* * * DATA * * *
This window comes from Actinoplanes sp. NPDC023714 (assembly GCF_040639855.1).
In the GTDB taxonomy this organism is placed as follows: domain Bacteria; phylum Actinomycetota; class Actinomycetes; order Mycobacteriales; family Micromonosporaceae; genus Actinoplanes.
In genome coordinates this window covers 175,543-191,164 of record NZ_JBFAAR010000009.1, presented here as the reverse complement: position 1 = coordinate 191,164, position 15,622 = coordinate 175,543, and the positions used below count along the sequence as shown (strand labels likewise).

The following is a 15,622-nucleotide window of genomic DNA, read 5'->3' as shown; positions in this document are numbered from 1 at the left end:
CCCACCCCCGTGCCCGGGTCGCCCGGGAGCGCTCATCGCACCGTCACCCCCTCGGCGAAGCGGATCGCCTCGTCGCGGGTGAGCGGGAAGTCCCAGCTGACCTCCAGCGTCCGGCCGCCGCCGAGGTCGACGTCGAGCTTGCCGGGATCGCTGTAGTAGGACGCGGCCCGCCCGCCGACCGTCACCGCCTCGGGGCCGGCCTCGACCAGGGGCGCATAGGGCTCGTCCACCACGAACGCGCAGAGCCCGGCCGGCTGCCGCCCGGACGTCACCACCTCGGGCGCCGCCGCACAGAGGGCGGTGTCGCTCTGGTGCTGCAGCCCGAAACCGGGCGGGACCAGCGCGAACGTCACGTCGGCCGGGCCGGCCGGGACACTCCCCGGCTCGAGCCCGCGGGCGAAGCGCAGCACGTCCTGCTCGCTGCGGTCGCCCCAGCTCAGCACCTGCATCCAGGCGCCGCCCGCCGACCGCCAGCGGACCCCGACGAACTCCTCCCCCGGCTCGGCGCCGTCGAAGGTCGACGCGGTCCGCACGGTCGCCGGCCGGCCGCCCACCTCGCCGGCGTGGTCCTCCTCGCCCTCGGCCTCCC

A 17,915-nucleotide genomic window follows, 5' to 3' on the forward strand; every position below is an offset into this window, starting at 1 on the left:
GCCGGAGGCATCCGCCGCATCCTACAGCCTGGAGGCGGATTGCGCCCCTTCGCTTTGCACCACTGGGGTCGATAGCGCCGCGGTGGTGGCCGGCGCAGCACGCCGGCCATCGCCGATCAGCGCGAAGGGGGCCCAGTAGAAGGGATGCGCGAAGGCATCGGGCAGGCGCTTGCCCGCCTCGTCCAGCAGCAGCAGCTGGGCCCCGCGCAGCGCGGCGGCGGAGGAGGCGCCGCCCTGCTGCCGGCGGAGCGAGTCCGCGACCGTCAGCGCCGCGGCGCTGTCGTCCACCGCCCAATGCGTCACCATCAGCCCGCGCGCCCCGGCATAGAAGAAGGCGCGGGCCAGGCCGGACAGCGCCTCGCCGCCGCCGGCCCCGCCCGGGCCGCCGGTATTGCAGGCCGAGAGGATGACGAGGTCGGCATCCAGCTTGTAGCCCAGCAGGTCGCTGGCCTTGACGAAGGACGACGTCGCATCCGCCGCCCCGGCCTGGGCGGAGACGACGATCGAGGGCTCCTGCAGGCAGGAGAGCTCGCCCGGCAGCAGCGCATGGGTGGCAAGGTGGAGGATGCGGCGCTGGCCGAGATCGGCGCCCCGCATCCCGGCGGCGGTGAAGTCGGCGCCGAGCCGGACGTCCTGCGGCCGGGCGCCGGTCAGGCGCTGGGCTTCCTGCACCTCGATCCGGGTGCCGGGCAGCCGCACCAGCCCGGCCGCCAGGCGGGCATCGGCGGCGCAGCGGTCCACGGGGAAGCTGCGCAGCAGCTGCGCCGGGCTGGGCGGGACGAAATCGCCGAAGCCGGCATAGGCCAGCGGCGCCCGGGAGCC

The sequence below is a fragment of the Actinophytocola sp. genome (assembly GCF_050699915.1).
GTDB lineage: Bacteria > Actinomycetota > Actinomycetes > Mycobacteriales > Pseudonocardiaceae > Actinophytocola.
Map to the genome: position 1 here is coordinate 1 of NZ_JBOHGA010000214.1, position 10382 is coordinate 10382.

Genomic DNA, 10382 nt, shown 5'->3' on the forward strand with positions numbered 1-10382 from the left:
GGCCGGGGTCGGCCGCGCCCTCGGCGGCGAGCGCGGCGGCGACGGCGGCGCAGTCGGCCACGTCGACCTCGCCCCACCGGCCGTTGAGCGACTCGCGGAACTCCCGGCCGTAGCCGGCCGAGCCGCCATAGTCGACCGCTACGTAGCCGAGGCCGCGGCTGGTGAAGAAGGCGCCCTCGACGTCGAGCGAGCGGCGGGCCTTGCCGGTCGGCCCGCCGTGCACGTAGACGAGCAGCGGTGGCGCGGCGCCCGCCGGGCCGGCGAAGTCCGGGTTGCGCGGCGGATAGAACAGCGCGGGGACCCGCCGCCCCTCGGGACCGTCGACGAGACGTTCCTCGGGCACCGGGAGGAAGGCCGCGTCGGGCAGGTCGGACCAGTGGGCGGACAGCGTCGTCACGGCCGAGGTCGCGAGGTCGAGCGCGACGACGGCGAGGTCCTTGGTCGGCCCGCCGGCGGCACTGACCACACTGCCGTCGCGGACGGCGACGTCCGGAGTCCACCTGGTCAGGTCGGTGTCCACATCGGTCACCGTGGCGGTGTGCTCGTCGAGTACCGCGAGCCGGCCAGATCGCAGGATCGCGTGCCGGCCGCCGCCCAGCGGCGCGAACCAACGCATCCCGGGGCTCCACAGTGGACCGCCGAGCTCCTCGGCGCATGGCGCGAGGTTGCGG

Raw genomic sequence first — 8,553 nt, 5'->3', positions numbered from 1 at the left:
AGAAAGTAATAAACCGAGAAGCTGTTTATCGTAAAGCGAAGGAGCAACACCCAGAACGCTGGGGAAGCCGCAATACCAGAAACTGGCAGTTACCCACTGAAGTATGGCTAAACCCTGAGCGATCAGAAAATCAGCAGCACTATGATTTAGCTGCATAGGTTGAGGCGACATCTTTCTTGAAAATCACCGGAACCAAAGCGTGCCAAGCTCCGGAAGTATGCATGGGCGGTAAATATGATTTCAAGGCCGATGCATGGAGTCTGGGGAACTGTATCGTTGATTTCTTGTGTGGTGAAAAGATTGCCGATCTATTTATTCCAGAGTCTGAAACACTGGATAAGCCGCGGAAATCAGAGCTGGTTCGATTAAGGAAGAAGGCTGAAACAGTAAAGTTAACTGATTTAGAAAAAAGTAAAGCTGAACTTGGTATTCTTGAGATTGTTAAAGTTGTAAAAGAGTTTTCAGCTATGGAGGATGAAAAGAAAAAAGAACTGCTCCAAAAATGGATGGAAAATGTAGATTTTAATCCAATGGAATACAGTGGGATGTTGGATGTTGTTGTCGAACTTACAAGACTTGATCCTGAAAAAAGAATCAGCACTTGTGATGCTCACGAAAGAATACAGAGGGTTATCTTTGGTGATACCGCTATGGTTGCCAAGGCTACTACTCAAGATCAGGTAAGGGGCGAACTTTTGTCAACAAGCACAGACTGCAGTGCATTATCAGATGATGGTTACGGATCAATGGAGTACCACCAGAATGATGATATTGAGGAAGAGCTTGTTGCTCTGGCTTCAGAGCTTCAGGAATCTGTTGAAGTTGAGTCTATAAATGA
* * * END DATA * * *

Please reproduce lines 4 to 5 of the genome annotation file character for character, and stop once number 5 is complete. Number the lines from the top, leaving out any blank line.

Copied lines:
The following is a 15,622-nucleotide window of genomic DNA, read 5'->3' as shown; positions in this document are numbered from 1 at the left end:
CCCACCCCCGTGCCCGGGTCGCCCGGGAGCGCTCATCGCACCGTCACCCCCTCGGCGAAGCGGATCGCCTCGTCGCGGGTGAGCGGGAAGTCCCAGCTGACCTCCAGCGTCCGGCCGCCGCCGAGGTCGACGTCGAGCTTGCCGGGATCGCTGTAGTAGGACGCGGCCCGCCCGCCGACCGTCACCGCCTCGGGGCCGGCCTCGACCAGGGGCGCATAGGGCTCGTCCACCACGAACGCGCAGAGCCCGGCCGGCTGCCGCCCGGACGTCACCACCTCGGGCGCCGCCGCACAGAGGGCGGTGTCGCTCTGGTGCTGCAGCCCGAAACCGGGCGGGACCAGCGCGAACGTCACGTCGGCCGGGCCGGCCGGGACACTCCCCGGCTCGAGCCCGCGGGCGAAGCGCAGCACGTCCTGCTCGCTGCGGTCGCCCCAGCTCAGCACCTGCATCCAGGCGCCGCCCGCCGACCGCCAGCGGACCCCGACGAACTCCTCCCCCGGCTCGGCGCCGTCGAAGGTCGACGCGGTCCGCACGGTCGCCGGCCGGCCGCCCACCTCGCCGGCGTGGTCCTCCTCGCCCTCGGCCTCCC